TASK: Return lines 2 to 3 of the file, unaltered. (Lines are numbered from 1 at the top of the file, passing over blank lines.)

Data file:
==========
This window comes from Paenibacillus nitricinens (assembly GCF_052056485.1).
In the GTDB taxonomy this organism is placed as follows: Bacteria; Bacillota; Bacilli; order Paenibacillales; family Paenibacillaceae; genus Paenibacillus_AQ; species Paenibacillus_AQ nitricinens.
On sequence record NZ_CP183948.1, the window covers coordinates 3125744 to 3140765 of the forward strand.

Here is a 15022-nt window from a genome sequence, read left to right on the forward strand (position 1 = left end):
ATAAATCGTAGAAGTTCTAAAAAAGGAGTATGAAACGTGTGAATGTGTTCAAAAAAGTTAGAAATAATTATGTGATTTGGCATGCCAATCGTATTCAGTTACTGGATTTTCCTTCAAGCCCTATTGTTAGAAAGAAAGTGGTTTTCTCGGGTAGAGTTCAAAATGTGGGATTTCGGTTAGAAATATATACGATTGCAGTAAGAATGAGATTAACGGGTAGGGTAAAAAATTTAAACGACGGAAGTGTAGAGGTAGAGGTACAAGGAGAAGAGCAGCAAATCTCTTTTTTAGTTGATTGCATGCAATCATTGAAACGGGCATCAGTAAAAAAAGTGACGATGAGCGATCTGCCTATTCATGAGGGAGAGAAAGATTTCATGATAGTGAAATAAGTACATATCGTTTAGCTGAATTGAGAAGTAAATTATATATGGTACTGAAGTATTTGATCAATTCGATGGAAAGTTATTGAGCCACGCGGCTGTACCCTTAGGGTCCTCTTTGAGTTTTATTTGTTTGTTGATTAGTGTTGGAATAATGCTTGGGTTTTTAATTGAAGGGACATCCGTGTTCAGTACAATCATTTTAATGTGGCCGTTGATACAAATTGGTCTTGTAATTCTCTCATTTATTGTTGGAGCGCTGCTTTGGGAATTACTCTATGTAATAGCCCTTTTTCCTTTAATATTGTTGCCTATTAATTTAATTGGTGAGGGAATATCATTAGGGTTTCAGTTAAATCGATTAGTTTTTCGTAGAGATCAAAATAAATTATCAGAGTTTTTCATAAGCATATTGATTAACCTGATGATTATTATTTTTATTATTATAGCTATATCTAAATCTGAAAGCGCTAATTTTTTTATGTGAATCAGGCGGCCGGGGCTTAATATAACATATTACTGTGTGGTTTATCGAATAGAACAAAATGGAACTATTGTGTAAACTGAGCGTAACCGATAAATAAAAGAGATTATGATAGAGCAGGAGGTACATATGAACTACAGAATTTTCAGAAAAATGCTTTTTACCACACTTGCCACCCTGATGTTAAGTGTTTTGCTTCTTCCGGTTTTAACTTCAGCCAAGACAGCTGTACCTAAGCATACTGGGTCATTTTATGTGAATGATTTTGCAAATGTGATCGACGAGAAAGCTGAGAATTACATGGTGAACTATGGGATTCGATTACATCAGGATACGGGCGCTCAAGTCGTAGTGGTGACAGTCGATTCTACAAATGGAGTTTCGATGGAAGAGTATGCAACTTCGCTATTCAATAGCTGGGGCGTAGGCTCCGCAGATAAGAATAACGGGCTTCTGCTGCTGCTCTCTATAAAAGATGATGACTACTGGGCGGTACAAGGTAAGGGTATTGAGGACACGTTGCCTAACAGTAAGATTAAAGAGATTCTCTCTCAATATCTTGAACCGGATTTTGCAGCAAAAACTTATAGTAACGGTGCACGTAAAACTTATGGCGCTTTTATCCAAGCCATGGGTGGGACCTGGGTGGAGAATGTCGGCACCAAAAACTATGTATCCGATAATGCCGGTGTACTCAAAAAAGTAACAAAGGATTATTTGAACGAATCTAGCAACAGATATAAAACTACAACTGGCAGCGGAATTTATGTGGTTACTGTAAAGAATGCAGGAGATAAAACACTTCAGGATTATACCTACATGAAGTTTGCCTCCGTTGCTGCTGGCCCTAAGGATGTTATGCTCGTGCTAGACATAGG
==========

In the GTDB taxonomy this organism is placed as follows: Bacteria; Bacillota; Bacilli; order Paenibacillales; family Paenibacillaceae; genus Paenibacillus_AQ; species Paenibacillus_AQ nitricinens.
On sequence record NZ_CP183948.1, the window covers coordinates 3125744 to 3140765 of the forward strand.